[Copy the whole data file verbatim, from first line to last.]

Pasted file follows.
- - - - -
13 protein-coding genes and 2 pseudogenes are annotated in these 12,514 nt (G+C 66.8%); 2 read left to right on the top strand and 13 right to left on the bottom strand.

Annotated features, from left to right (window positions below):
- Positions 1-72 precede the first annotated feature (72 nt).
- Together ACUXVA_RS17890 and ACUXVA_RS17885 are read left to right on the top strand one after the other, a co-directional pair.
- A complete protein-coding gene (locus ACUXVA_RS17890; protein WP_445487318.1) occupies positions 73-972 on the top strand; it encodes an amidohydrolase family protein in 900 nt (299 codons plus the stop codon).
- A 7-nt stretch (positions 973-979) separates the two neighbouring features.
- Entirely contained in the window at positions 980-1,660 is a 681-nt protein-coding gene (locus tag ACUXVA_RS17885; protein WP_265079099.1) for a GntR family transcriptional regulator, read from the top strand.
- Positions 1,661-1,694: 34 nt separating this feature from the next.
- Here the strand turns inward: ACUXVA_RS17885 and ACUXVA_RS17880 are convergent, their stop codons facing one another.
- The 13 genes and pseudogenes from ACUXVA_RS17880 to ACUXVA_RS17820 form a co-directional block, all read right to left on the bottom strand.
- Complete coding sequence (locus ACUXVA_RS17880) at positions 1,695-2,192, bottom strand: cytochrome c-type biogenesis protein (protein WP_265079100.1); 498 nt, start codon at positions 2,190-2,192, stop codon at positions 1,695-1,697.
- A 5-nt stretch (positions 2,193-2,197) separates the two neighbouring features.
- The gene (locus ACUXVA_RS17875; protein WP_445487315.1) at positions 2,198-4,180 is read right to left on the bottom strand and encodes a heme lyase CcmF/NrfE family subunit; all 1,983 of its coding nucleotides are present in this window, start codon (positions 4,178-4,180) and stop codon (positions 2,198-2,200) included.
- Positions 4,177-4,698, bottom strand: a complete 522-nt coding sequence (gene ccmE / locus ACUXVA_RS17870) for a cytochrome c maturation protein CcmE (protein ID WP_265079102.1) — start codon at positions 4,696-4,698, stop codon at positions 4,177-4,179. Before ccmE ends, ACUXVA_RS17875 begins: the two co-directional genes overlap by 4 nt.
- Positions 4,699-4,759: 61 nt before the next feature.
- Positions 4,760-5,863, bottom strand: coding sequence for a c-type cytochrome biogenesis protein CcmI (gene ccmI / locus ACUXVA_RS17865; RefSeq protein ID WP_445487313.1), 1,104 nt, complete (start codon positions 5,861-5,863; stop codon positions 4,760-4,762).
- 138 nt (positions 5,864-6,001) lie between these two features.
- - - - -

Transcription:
13 protein-coding genes and 2 pseudogenes are annotated in these 12,514 nt (G+C 66.8%); 2 read left to right on the top strand and 13 right to left on the bottom strand.

Annotated features, from left to right (window positions below):
- Positions 1-72 precede the first annotated feature (72 nt).
- Together ACUXVA_RS17890 and ACUXVA_RS17885 are read left to right on the top strand one after the other, a co-directional pair.
- A complete protein-coding gene (locus ACUXVA_RS17890; protein WP_445487318.1) occupies positions 73-972 on the top strand; it encodes an amidohydrolase family protein in 900 nt (299 codons plus the stop codon).
- A 7-nt stretch (positions 973-979) separates the two neighbouring features.
- Entirely contained in the window at positions 980-1,660 is a 681-nt protein-coding gene (locus tag ACUXVA_RS17885; protein WP_265079099.1) for a GntR family transcriptional regulator, read from the top strand.
- Positions 1,661-1,694: 34 nt separating this feature from the next.
- Here the strand turns inward: ACUXVA_RS17885 and ACUXVA_RS17880 are convergent, their stop codons facing one another.
- The 13 genes and pseudogenes from ACUXVA_RS17880 to ACUXVA_RS17820 form a co-directional block, all read right to left on the bottom strand.
- Complete coding sequence (locus ACUXVA_RS17880) at positions 1,695-2,192, bottom strand: cytochrome c-type biogenesis protein (protein WP_265079100.1); 498 nt, start codon at positions 2,190-2,192, stop codon at positions 1,695-1,697.
- A 5-nt stretch (positions 2,193-2,197) separates the two neighbouring features.
- The gene (locus ACUXVA_RS17875; protein WP_445487315.1) at positions 2,198-4,180 is read right to left on the bottom strand and encodes a heme lyase CcmF/NrfE family subunit; all 1,983 of its coding nucleotides are present in this window, start codon (positions 4,178-4,180) and stop codon (positions 2,198-2,200) included.
- Positions 4,177-4,698, bottom strand: a complete 522-nt coding sequence (gene ccmE / locus ACUXVA_RS17870) for a cytochrome c maturation protein CcmE (protein ID WP_265079102.1) — start codon at positions 4,696-4,698, stop codon at positions 4,177-4,179. Before ccmE ends, ACUXVA_RS17875 begins: the two co-directional genes overlap by 4 nt.
- Positions 4,699-4,759: 61 nt before the next feature.
- Positions 4,760-5,863, bottom strand: coding sequence for a c-type cytochrome biogenesis protein CcmI (gene ccmI / locus ACUXVA_RS17865; RefSeq protein ID WP_445487313.1), 1,104 nt, complete (start codon positions 5,861-5,863; stop codon positions 4,760-4,762).
- 138 nt (positions 5,864-6,001) lie between these two features.